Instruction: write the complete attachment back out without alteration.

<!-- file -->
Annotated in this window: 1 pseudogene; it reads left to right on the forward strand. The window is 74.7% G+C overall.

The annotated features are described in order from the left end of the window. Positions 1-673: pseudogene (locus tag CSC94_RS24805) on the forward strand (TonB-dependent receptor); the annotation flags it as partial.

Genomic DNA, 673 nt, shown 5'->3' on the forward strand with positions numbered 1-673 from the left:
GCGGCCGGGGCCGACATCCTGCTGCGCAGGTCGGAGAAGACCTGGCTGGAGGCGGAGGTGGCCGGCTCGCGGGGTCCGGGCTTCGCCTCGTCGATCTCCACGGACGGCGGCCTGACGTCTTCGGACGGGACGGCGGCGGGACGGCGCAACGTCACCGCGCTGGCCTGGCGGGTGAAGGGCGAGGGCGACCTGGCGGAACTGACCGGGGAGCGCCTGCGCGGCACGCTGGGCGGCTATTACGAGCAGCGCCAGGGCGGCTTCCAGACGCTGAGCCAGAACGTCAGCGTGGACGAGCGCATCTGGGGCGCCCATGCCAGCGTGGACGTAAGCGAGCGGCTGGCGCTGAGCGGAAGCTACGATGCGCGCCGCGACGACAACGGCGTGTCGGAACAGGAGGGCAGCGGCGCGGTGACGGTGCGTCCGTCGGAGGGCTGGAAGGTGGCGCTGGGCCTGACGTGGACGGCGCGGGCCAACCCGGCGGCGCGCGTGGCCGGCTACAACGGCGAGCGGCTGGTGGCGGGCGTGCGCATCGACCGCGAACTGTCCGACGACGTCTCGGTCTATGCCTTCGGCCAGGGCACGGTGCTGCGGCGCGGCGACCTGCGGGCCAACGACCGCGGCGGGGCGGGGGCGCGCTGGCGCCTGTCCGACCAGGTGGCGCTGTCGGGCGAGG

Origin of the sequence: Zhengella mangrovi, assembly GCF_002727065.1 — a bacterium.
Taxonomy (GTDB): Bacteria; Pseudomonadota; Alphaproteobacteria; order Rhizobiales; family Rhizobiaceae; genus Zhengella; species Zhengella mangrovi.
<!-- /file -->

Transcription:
Annotated in this window: 1 pseudogene; it reads left to right on the forward strand. The window is 74.7% G+C overall.

The annotated features are described in order from the left end of the window. Positions 1-673: pseudogene (locus tag CSC94_RS24805) on the forward strand (TonB-dependent receptor); the annotation flags it as partial.

Genomic DNA, 673 nt, shown 5'->3' on the forward strand with positions numbered 1-673 from the left:
GCGGCCGGGGCCGACATCCTGCTGCGCAGGTCGGAGAAGACCTGGCTGGAGGCGGAGGTGGCCGGCTCGCGGGGTCCGGGCTTCGCCTCGTCGATCTCCACGGACGGCGGCCTGACGTCTTCGGACGGGACGGCGGCGGGACGGCGCAACGTCACCGCGCTGGCCTGGCGGGTGAAGGGCGAGGGCGACCTGGCGGAACTGACCGGGGAGCGCCTGCGCGGCACGCTGGGCGGCTATTACGAGCAGCGCCAGGGCGGCTTCCAGACGCTGAGCCAGAACGTCAGCGTGGACGAGCGCATCTGGGGCGCCCATGCCAGCGTGGACGTAAGCGAGCGGCTGGCGCTGAGCGGAAGCTACGATGCGCGCCGCGACGACAACGGCGTGTCGGAACAGGAGGGCAGCGGCGCGGTGACGGTGCGTCCGTCGGAGGGCTGGAAGGTGGCGCTGGGCCTGACGTGGACGGCGCGGGCCAACCCGGCGGCGCGCGTGGCCGGCTACAACGGCGAGCGGCTGGTGGCGGGCGTGCGCATCGACCGCGAACTGTCCGACGACGTCTCGGTCTATGCCTTCGGCCAGGGCACGGTGCTGCGGCGCGGCGACCTGCGGGCCAACGACCGCGGCGGGGCGGGGGCGCGCTGGCGCCTGTCCGACCAGGTGGCGCTGTCGGGCGAGG

Origin of the sequence: Zhengella mangrovi, assembly GCF_002727065.1 — a bacterium.
Taxonomy (GTDB): Bacteria; Pseudomonadota; Alphaproteobacteria; order Rhizobiales; family Rhizobiaceae; genus Zhengella; species Zhengella mangrovi.